Running for Cover by Lynn Montana
(Avon, $5.99, PG-13) ISBN 0-06-074257-7
****
Lexie Chandler is not your usual Southern belle. She's a gemologist who's had to use both her gun and her martial art skills when quietly pursuing her own business tracking precious stones. She has been trying to complete her maternal grandfather's unfinished dream by adding the Heart of Burma, a magnificent blood-red ruby, to his collection. When she hears a mysterious member of the Asian underworld is offering it for sale, she immediately agrees to all conditions, including traveling to Thailand and hooking up with Cole Bannon, an American expatriate.

Lexie is instantly attracted to Cole and counts several things in his favor. He knew her brother in the army; he immediately charms her matchmaking mother; and he is an affectionate father to his motherless daughter. These reassurances do not completely outweigh other factors: she catches him lying to her over and over again; the Thai police ask her to spy on him, and despite his family side, he is said to have strong associations with criminal elements. So even though Lexie doesn't exactly fight her attraction or give up her dangerous quest, she knows she has to watch her back.

Adventure stories structured around the pursuit of a precious object can very quickly degenerate into a series of loosely related episodes. Running for Cover avoids this trap through its multifaceted characters and its very efficient use of Thai geography. Not only does Montana transport us to unfamiliar landscapes, she also relies on their variety to set the pace and draw different tones. Cole invites Lexie and her family to vacation in a laid-back seaside resort, where despite imminent danger the holiday ambiance helps the romance to grow. More importantly, seeing both Lexie and Cole interact with her family adds an unexpected dimension to their otherwise hardened, adrenaline-chasing lives. They then return to Bangkok, where the pulse-pounding bustle of urban life becomes the backdrop for shady negotiations and life-threatening encounters.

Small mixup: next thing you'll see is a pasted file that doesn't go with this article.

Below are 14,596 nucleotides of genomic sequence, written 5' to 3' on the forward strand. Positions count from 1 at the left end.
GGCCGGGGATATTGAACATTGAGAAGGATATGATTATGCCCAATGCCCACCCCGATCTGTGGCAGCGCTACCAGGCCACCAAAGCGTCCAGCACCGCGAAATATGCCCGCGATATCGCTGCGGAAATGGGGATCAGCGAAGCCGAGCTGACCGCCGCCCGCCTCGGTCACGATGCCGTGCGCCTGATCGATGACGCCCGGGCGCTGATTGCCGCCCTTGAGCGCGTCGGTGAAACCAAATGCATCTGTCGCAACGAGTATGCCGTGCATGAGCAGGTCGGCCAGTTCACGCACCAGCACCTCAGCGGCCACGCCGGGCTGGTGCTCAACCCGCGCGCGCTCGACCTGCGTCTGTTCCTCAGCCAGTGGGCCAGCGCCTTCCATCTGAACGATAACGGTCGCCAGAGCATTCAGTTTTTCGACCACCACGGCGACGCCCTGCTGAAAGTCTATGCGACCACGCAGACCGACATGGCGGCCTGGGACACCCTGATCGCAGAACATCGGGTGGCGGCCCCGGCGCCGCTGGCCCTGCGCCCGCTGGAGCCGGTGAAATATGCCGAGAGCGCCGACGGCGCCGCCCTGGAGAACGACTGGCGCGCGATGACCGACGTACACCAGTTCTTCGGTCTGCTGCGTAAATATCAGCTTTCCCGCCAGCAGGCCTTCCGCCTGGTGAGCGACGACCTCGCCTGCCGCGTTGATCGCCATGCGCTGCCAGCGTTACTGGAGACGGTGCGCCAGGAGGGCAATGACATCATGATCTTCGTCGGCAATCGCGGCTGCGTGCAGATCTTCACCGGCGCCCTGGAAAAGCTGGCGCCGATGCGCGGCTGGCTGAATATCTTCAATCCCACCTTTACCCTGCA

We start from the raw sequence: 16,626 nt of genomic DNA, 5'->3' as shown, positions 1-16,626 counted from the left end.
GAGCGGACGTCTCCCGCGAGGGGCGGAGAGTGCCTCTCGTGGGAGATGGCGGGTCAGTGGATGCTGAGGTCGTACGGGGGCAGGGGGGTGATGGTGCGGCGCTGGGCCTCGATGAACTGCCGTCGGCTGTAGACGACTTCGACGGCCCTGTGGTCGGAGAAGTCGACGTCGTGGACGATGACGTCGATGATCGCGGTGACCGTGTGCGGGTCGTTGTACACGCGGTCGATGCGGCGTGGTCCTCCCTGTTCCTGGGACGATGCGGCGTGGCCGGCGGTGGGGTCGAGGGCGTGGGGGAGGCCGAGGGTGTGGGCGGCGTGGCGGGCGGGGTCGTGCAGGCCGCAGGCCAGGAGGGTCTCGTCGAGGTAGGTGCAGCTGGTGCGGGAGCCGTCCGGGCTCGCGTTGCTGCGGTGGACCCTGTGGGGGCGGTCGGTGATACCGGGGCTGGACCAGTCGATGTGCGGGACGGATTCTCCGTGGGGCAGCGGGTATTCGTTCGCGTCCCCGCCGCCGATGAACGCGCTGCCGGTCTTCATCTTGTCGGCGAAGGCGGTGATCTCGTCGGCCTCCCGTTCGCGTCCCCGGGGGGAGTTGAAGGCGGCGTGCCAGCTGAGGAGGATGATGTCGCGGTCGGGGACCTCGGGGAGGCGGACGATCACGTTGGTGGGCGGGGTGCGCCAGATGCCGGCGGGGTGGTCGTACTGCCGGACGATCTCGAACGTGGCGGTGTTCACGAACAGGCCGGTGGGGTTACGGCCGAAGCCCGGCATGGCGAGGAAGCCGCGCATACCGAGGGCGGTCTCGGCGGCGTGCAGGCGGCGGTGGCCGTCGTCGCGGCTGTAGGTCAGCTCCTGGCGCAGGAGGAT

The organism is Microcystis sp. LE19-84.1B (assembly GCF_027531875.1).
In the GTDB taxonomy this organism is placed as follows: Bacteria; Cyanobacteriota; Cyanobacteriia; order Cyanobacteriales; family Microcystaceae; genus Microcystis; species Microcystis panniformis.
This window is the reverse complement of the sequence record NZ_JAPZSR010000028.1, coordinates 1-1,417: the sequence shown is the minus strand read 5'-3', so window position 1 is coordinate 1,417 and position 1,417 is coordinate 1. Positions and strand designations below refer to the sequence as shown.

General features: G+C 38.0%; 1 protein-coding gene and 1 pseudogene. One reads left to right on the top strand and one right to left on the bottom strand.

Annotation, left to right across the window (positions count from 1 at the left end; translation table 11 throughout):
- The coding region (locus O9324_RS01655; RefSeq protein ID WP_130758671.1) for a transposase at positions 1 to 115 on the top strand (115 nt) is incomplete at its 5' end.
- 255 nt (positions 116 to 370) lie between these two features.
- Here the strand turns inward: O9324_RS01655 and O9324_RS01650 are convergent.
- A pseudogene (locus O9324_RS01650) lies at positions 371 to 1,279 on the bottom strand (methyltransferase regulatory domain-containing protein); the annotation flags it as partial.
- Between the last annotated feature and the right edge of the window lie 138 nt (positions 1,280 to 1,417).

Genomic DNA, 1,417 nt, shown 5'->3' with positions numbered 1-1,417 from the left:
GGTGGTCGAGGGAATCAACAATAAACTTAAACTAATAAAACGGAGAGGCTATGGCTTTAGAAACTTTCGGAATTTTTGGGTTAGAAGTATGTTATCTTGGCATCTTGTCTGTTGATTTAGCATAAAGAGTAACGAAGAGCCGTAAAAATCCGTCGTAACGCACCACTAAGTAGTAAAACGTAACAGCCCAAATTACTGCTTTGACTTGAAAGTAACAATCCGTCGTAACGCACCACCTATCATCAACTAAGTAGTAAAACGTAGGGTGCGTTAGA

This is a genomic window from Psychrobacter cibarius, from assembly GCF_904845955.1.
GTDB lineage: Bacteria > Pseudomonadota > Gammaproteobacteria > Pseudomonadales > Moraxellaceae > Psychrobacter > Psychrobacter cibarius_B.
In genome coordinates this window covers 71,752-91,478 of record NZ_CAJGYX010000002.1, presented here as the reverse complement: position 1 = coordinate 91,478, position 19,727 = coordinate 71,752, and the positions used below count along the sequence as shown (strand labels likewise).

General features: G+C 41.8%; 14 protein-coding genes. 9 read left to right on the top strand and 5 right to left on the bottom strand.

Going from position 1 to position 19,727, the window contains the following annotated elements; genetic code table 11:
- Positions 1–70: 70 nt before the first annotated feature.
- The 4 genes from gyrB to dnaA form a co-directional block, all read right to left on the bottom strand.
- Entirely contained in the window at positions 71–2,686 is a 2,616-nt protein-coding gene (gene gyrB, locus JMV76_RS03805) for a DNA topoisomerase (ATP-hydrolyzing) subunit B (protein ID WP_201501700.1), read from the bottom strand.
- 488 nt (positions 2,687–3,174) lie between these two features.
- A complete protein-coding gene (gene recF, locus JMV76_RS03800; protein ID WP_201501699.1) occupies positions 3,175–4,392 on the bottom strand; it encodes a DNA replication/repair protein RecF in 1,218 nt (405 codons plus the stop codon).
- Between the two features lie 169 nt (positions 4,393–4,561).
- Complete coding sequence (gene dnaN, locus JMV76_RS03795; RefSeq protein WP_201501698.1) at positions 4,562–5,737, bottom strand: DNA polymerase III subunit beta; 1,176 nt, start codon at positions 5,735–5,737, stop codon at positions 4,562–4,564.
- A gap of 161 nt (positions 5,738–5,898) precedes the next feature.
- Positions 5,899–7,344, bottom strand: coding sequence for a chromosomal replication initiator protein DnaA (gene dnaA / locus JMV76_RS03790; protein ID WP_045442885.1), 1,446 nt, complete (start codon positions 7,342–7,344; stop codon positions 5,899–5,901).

Once contact has been made with the owner of the ruby, the couple head north. Chiang Mai, the rose of the North, with its traditional gardens and luscious waterfalls, tourist markets and centuries-old temples, is the perfect locale for more romantic bonding and for fostering trust. The last quarter of the novel is set in the jungles of Myanmar, where once again Lexie and Cole face one hair-raising danger after another. Tigers, snakes, rebel armies, drug lords and government troops ratchet up the stakes. While these setbacks are predictable, the final showdown and the choices Lexie is forced to make gives her depths and complexities absent in most Lara Craft wannabes.

The story is told uniquely in Lexie's point of view and her voice, an amusing blend of chick lit attitude and hard-boiled gumption, is another plus to the novel, even if it means Cole remains more of a cardboard figure. The occasional glimpses of his backstory and his obvious affection for his young daughter nevertheless go some way to ensure he is more than another roguish charmer who has flirted with the dark side. Despite Lexie's continued doubts, I was pretty confident he was the hero of this tale and wasn't all that surprised when I learned the truth. And yet, the constantly changing input did occasionally make me question my instinct.

With its kick-ass heroine who weighs all risks but still chooses danger, Running for Cover is the perfect antidote for romantic suspense readers who have grown tired of mild-mannered heroines unwittingly thrown into the path of tortured FBI agents. Its exotic setting, engaging characters and excellent pacing make it perfect airplane reading. It is sure to hold attention through the longest layovers and the most tiresome flights.

--Mary Benn


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